I was recently asked to speak as part of a panel on CSE TV about cryptocurrencies and blockchain technology.
One of the questions we were asked was about billionaire Charlie Munger’s view on cryptocurrency.
The argument that the stock market is somehow more legitimate than the cryptocurrency market is false if one understands how the current financial system works.
People like Charlie Munger who have profited greatly from the traditional stock market like to portray crypto investors as lowlifes and bottom feeders while Wall Street brokers and hedge fund managers as pillars of the community and are shining examples of capitalism.
To understand Munger’s comments we need to first take a brief look at those who profit the most from how the financial system operates – the hedge fund managers.
A hedge fund manager operates the private investment vehicles that typically only America’s wealthiest people can afford. Hedge fund managers try and control and often manipulate the stock market for their own gains.
They often anger the middle class and average investors when they squeeze profit out of a company for short-term gains, regardless of the long-term consequences – often causing layoffs, mergers, and or bankruptcies such as in Sears or Trans World Airlines.
While one couldn’t predict the future of these companies – there are only a handful of Sears left in the United States and Trans World Airlines went out of business in 2001 – hedge fund managers and corporate raiders do nothing to try and build the economy.
To achieve high returns on their investments for both themselves and their clients, hedge fund managers often participate in questionable financial practices such as selling junk bonds, short selling, and subprime mortgages as was the case in the 2008 recession.
While governments half-heartedly pretended to clean up Wall Street during the subprime crisis, these dubious, sometimes-illegal practices are largely still practiced today.
The true difference between the stock market and the crypto market is when people steal in the crypto market they are labelled as scammers and thieves but when people steal in the stock market, there are almost no consequences.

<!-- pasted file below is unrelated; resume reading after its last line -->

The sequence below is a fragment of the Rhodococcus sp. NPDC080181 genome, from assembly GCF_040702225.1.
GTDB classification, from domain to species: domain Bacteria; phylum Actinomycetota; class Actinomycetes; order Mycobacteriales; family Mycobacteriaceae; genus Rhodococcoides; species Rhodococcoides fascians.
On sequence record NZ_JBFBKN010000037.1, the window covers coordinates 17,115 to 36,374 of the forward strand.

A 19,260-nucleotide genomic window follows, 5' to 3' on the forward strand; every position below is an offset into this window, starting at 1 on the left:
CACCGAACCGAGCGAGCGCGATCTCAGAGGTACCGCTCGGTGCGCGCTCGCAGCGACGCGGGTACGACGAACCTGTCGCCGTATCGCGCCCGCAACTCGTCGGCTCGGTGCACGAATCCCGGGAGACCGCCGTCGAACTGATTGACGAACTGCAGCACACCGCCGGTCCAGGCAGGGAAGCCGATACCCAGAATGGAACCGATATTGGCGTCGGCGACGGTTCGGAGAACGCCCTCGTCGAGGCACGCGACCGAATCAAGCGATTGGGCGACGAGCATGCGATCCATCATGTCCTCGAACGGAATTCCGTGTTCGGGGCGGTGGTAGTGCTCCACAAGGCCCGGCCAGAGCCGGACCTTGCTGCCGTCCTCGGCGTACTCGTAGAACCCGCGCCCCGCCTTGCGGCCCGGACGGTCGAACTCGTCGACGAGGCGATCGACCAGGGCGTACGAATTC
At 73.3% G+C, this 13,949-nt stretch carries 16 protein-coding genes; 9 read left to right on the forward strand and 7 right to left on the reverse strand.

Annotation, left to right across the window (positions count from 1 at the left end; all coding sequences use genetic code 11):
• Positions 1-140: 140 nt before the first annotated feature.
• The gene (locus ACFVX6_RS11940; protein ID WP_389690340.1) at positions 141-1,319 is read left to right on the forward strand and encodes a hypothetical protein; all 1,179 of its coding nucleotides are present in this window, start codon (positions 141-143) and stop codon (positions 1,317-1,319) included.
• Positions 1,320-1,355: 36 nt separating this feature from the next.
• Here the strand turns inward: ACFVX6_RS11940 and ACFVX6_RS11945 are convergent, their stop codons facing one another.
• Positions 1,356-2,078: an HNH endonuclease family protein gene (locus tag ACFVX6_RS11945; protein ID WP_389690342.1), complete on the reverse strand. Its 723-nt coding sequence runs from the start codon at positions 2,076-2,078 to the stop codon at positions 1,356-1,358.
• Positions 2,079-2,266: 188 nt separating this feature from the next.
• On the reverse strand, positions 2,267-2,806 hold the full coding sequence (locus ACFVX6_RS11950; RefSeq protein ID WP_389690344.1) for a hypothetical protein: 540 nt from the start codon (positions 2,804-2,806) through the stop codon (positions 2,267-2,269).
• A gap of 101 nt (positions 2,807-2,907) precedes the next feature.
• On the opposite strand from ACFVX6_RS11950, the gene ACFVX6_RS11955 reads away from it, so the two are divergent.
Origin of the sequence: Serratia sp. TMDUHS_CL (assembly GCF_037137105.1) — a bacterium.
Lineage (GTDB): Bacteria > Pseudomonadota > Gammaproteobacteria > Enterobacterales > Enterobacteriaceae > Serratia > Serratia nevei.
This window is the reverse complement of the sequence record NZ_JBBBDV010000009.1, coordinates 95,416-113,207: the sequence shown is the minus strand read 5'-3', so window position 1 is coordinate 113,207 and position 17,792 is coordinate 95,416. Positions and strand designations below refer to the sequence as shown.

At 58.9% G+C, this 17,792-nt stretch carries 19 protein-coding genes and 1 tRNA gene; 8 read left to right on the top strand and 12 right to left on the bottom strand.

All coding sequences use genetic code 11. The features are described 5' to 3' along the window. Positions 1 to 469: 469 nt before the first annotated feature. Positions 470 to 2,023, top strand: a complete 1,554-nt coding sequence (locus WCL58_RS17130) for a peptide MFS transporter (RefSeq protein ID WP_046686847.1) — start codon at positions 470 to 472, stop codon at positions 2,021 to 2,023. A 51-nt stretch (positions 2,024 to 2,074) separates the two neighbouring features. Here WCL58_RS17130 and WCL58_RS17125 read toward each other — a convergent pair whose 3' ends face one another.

During the entire subprime crisis, no CEO went to jail and only one banker was ever put behind bars. In fact, the white-collar crime prosecution rate seems to be dropping along with the number of reported white-collar crimes.
In the 80s and 90s, there were around 10,000 prosecutions a year in the United States. But in 2019 the number of white-collar crime prosecutions was only 5,000 – the lowest it’s been since 1986, according to Bajoka Law Group.
Because of the lack of accountability, there has been increasing anger against hedge fund managers and the inequity in the stock market in general. So much so, that a bunch of Reddit users decided to band together and teach hedge fund managers a lesson.
When the hedge fund managers decided to short a stock called GameStop, the Reddit users decided they would keep buying the stock, driving the stock up causing the hedge fund managers to lose billions of dollars. Some major brokers like Robinhood and Webull panicked, halted trading on the stock.
The stockbrokers cited ‘extreme volatility” as the reason for suspending GameStop trading when in fact it was to protect the hedge fund managers.
There have been cases in the past where trading has stopped because a stock had dropped suddenly which is called a circuit breaker; this is to prevent panic selling, but rarely – if ever – is it used when a stock goes up in value. Investors everywhere rightly cried foul when GameStop was halted.
But as per usual nothing ever changed to level the playing field for the average investor. When a few powerful brokers can halt trading to protect hedge funds but not small individual investors, the system is no longer fair or equal and it becomes increasingly hard to argue otherwise.
Charlie Munger is defending a system that is designed to keep making money for the rich and those who have no money or power from taking advantage of the system.